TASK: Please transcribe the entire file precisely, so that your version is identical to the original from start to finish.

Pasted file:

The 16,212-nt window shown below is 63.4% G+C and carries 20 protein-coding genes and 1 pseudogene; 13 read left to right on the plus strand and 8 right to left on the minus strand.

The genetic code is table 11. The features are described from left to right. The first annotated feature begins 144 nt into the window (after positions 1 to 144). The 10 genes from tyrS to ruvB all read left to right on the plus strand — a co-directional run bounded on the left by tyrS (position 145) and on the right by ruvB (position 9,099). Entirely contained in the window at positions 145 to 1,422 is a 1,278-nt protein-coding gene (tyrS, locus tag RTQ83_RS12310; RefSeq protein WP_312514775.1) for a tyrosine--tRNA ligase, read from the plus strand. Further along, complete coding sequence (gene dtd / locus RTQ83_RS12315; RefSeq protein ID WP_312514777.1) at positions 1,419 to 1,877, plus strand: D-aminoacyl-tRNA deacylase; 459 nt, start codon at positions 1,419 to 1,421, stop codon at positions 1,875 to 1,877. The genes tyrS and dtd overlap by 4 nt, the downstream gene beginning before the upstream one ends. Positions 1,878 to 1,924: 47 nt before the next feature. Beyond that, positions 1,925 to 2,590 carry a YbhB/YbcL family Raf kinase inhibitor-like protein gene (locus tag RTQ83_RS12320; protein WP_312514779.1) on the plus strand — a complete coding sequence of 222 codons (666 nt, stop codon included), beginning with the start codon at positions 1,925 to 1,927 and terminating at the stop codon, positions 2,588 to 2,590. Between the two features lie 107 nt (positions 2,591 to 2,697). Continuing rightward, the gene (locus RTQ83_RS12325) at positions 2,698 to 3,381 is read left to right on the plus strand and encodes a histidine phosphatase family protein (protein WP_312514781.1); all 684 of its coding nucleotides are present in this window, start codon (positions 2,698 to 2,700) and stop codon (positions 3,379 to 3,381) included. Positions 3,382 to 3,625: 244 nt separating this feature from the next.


The 16,212-nt window shown below is 63.4% G+C and carries 20 protein-coding genes and 1 pseudogene; 13 read left to right on the plus strand and 8 right to left on the minus strand.

The genetic code is table 11. The features are described from left to right. The first annotated feature begins 144 nt into the window (after positions 1 to 144). The 10 genes from tyrS to ruvB all read left to right on the plus strand — a co-directional run bounded on the left by tyrS (position 145) and on the right by ruvB (position 9,099). Entirely contained in the window at positions 145 to 1,422 is a 1,278-nt protein-coding gene (tyrS, locus tag RTQ83_RS12310; RefSeq protein WP_312514775.1) for a tyrosine--tRNA ligase, read from the plus strand. Further along, complete coding sequence (gene dtd / locus RTQ83_RS12315; RefSeq protein ID WP_312514777.1) at positions 1,419 to 1,877, plus strand: D-aminoacyl-tRNA deacylase; 459 nt, start codon at positions 1,419 to 1,421, stop codon at positions 1,875 to 1,877. The genes tyrS and dtd overlap by 4 nt, the downstream gene beginning before the upstream one ends. Positions 1,878 to 1,924: 47 nt before the next feature. Beyond that, positions 1,925 to 2,590 carry a YbhB/YbcL family Raf kinase inhibitor-like protein gene (locus tag RTQ83_RS12320; protein WP_312514779.1) on the plus strand — a complete coding sequence of 222 codons (666 nt, stop codon included), beginning with the start codon at positions 1,925 to 1,927 and terminating at the stop codon, positions 2,588 to 2,590. Between the two features lie 107 nt (positions 2,591 to 2,697). Continuing rightward, the gene (locus RTQ83_RS12325) at positions 2,698 to 3,381 is read left to right on the plus strand and encodes a histidine phosphatase family protein (protein WP_312514781.1); all 684 of its coding nucleotides are present in this window, start codon (positions 2,698 to 2,700) and stop codon (positions 3,379 to 3,381) included. Positions 3,382 to 3,625: 244 nt separating this feature from the next.